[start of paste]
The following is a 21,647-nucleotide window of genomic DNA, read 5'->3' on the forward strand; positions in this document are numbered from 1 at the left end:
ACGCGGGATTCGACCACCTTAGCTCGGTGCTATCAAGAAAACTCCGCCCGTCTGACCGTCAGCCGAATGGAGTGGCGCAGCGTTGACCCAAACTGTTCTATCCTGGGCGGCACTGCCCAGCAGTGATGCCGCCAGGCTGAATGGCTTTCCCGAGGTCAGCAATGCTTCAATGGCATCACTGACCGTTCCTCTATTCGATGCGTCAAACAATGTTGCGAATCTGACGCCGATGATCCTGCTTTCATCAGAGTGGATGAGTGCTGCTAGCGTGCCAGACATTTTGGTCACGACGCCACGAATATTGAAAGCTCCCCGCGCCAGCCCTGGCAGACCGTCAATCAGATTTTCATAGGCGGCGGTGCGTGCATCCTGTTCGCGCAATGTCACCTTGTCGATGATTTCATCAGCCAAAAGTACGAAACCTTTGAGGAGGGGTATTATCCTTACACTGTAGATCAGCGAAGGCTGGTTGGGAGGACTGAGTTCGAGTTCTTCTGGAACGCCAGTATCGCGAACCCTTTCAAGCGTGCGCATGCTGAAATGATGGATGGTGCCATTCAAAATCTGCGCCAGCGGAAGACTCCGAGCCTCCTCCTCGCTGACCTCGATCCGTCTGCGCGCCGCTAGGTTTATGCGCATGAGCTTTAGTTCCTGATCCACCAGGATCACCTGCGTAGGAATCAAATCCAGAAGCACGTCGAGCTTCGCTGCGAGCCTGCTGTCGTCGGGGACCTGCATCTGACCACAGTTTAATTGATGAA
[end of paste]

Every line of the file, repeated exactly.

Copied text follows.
The following is a 21,647-nucleotide window of genomic DNA, read 5'->3' on the forward strand; positions in this document are numbered from 1 at the left end:
ACGCGGGATTCGACCACCTTAGCTCGGTGCTATCAAGAAAACTCCGCCCGTCTGACCGTCAGCCGAATGGAGTGGCGCAGCGTTGACCCAAACTGTTCTATCCTGGGCGGCACTGCCCAGCAGTGATGCCGCCAGGCTGAATGGCTTTCCCGAGGTCAGCAATGCTTCAATGGCATCACTGACCGTTCCTCTATTCGATGCGTCAAACAATGTTGCGAATCTGACGCCGATGATCCTGCTTTCATCAGAGTGGATGAGTGCTGCTAGCGTGCCAGACATTTTGGTCACGACGCCACGAATATTGAAAGCTCCCCGCGCCAGCCCTGGCAGACCGTCAATCAGATTTTCATAGGCGGCGGTGCGTGCATCCTGTTCGCGCAATGTCACCTTGTCGATGATTTCATCAGCCAAAAGTACGAAACCTTTGAGGAGGGGTATTATCCTTACACTGTAGATCAGCGAAGGCTGGTTGGGAGGACTGAGTTCGAGTTCTTCTGGAACGCCAGTATCGCGAACCCTTTCAAGCGTGCGCATGCTGAAATGATGGATGGTGCCATTCAAAATCTGCGCCAGCGGAAGACTCCGAGCCTCCTCCTCGCTGACCTCGATCCGTCTGCGCGCCGCTAGGTTTATGCGCATGAGCTTTAGTTCCTGATCCACCAGGATCACCTGCGTAGGAATCAAATCCAGAAGCACGTCGAGCTTCGCTGCGAGCCTGCTGTCGTCGGGGACCTGCATCTGACCACAGTTTAATTGATGAA